Thursday 23rd November 2017,
Boxx Magazine

Nina Persson: Solo, But Nobody’s “Lovefool”

Lily Moayeri March 17, 2014

Nina Persson 3  Jörgen Ringstrand

Nina Persson is trying to make a kale salad with the least amount of noise possible. Just last week, the 39-year-old did some phone interviews while cleaning out the fridge and got complaints about the amount of racket she was making. Just talking on the phone while not doing anything else is frustrating for Persson, hence the salad-making. Of course, Persson is no stranger to multi-tasking these days. As the frontwoman of Swedish pop band The Cardigans and lead singer of her solo side project, A Camp, Persson also balances her 20+ years in the business with being a wife and mom—she shares a three-year-old son, Nils, with husband Nathan Larson—and is now making her first foray as a solo artist with her debut album, Animal Heart.

Boxx contributor Lily Moayeri caught up with Persson to talk about the transition of going solo after 20 years and really doing it all.

Lily Moayeri: What were you able to accomplish as a solo artist that you didn’t with the Cardigans, A Camp, or any of the other projects over the years?

Nina Persson: I had a kid, so I would get frustrated because things would take a lot of time when there were many people involved. Even though I’ve always loved that throughout my career, it’s just different now. It’s nice to be flexible since I’m the lowest common denominator. I’m the only one who ultimately needs to make decisions, and it works really well in my life. For the next couple of years, that’s the business model for me.

LM: Is it more of a structural change rather than a musical one?

NP: It’s always a musical change every time you make a record. The only pure difference in how I worked before is that it’s a smaller project where I don’t have to feel like I’m making people wait because I’m also taking care of my life.

LM: It doesn’t quite work the same when a female musician has a child than when a male has one, does it?

NP: Through many records with The Cardigans, the guys in the band would have several babies, and they’d continue to go on tour. I noticed they had ladies who could put up with that, and when it was my turn, it just couldn’t be the same. We would have substitutes for the guys when they had little babies and went home for a couple of weeks before rejoining us. But if I would do that, nothing would happen with The Cardigans. I can’t necessarily have a substitute. I have a very good man whom I can leave my son with. In fact, our son is more attached to my husband at this point; but when they’re small, it’s impossible to leave.

I couldn’t imagine not working for a couple of more years, so doing this record has been great because I’m the only one doing it and everything is more efficient. It’s crass to think of it that way, but it’s more practical. I was away in Sweden for three weeks—and I know that my husband is totally fine with it—but I can’t shake the feeling of being a terrible mom for leaving for that long.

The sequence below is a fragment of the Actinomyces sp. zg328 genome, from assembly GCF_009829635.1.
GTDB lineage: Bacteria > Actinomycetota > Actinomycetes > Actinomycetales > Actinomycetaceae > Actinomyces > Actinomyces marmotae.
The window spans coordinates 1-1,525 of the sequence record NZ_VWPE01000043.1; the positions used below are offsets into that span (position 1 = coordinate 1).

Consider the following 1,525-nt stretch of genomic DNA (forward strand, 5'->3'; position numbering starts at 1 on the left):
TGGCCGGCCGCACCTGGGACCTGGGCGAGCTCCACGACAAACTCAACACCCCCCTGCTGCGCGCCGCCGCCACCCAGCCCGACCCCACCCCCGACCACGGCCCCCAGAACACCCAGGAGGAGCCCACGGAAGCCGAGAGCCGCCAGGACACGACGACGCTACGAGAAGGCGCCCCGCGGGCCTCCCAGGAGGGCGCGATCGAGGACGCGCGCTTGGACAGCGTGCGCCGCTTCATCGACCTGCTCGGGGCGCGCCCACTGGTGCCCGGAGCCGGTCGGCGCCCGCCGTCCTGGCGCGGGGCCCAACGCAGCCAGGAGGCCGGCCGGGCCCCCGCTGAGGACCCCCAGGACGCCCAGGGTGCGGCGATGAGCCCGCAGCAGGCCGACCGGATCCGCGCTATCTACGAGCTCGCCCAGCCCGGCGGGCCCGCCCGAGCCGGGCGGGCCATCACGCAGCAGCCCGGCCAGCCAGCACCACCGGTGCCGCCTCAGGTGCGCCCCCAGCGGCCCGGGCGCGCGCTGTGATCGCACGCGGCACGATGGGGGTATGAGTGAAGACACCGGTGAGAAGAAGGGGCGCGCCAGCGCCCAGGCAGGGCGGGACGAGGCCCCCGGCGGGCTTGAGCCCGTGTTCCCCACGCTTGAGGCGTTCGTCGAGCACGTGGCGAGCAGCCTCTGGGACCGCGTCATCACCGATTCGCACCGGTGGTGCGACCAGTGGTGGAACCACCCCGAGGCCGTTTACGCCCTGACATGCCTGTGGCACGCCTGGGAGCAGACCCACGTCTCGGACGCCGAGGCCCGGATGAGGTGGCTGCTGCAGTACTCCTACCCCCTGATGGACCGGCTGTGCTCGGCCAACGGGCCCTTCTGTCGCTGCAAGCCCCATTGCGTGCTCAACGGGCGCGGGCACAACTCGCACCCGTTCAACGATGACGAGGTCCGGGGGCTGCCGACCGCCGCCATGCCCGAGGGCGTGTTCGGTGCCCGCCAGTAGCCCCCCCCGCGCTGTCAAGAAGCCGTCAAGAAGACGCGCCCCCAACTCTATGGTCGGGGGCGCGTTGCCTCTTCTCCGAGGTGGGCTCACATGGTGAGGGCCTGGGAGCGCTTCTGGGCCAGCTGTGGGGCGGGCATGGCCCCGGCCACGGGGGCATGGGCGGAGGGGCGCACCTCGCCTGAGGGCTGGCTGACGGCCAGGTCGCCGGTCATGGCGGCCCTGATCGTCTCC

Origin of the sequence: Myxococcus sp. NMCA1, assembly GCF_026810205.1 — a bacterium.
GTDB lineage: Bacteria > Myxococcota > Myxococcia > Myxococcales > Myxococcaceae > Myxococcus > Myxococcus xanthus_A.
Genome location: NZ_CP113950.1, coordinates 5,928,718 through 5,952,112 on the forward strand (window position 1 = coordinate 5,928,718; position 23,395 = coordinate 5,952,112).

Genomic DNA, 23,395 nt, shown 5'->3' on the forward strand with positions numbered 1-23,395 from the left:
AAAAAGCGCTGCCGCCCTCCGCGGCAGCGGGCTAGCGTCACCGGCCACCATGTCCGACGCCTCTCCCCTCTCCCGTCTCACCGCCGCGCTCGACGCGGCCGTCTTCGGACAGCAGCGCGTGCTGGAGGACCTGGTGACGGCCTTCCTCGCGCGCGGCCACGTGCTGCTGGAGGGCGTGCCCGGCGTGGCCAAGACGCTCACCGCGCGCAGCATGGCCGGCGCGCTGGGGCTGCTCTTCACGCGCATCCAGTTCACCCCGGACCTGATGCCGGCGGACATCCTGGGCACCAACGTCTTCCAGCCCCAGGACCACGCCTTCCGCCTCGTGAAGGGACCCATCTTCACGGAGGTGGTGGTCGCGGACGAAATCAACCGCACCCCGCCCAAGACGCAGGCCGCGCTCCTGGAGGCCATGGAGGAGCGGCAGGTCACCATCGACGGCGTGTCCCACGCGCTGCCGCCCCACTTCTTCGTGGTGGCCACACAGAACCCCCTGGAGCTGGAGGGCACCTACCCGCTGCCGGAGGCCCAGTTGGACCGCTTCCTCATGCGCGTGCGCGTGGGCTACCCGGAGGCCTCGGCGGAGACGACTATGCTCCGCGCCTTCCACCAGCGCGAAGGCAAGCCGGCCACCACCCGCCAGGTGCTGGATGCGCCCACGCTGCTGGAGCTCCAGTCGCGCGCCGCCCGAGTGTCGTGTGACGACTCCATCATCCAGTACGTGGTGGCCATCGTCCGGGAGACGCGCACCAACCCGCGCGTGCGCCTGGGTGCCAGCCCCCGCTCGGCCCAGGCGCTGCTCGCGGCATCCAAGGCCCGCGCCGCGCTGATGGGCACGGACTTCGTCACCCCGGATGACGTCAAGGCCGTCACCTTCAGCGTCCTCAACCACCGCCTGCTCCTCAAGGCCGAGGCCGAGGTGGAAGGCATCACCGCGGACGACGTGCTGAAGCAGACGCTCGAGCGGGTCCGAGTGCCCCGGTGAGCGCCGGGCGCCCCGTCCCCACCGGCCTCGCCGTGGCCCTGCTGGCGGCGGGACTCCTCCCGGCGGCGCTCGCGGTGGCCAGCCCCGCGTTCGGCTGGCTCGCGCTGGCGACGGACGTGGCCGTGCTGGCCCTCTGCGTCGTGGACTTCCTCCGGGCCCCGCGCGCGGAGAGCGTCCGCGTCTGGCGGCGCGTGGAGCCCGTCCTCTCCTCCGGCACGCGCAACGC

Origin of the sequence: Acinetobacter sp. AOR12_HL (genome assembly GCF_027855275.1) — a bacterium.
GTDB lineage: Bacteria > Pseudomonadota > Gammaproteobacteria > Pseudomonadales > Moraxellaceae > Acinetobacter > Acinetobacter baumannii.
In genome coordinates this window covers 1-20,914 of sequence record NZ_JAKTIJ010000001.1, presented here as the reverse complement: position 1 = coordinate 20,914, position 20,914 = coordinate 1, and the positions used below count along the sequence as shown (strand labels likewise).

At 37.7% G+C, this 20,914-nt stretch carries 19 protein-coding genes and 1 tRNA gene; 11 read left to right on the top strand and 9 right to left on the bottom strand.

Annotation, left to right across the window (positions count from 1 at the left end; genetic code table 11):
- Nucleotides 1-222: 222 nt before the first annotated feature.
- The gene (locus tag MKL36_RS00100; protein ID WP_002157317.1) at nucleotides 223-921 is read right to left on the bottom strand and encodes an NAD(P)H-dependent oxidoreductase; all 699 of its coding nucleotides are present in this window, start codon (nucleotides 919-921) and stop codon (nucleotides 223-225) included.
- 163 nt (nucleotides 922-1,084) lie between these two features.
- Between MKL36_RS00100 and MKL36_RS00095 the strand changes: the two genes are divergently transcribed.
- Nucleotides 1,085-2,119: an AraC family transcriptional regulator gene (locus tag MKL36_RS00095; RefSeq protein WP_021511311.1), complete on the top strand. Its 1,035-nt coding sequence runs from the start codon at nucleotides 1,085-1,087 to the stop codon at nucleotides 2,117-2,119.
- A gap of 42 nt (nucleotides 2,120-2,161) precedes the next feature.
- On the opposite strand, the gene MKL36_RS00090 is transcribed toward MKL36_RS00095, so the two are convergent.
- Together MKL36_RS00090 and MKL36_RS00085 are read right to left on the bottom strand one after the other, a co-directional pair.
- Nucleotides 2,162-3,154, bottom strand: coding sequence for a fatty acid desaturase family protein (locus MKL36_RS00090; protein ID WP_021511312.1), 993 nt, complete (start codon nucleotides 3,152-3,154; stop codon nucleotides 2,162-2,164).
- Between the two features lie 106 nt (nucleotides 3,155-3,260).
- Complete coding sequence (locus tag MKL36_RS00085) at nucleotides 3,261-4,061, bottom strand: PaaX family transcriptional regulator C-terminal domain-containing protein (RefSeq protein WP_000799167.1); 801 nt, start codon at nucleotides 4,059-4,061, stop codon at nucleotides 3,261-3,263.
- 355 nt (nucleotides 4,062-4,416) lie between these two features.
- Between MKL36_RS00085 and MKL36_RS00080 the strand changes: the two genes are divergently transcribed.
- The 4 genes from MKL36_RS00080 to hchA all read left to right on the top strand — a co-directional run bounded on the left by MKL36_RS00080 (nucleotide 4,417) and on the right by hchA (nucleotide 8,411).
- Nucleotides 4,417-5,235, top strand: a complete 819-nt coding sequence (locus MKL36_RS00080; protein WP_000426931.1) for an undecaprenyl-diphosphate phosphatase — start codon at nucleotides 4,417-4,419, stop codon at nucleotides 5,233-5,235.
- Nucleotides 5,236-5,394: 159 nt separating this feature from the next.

LM: In a recent interview I read, you mentioned you needed to find a way to do music that is not uncomfortable. Can you elaborate on that?

NP: Previously when I was writing music, it’s always been with people and that’s really joyful. But I’ve always taken it on myself to write and to finish the lyrics. I’ve always procrastinated, and a week before recording, I’m sweating, drinking too much wine—thinking that’s going to help—and feeling like I suck. There’s been a lot of anxiety for me in the past.

That’s another thing that’s easier for me now. I simply haven’t had the time to sit around like that at night. I haven’t had the time to be hung over. For this record, I said, “I’m going to write this, it’s going to take me two or three hours, and that’s going to be it.” It might change down the line when I sing it. Working with your gut and instinct can be good. It’s a thing of its own…the inspiration to see what comes out of the top of your head. I’m not just saying that to defend what I’ve written, but it’s been fun because what’s come out has been a little bit crazier and a little less explanatory. As long as I know what I see in a song, then I’m happy. I’m going to assume that if I get it, other people will, too.

LM: Even though you haven’t released music with The Cardigans or A Camp recently, you haven’t been completely quiet. You’ve been working work on other projects, like Citizens Band, right?

NP: They’re not heavily publicized things, so people think you’ve been doing nothing. When I’m done doing the touring and the promo for a record, I’m usually excited because then I can easily say yes to fun, weird projects that are not necessarily pushing my face into other people’s faces. That’s when I feel like I develop a lot because I’m linked up with new folks, and that’s when music is really like a party. You do little shows together and little recordings, and it’s super fun and amazing. Your persona doesn’t matter and you’re a team player and you’re there to boost the common effort.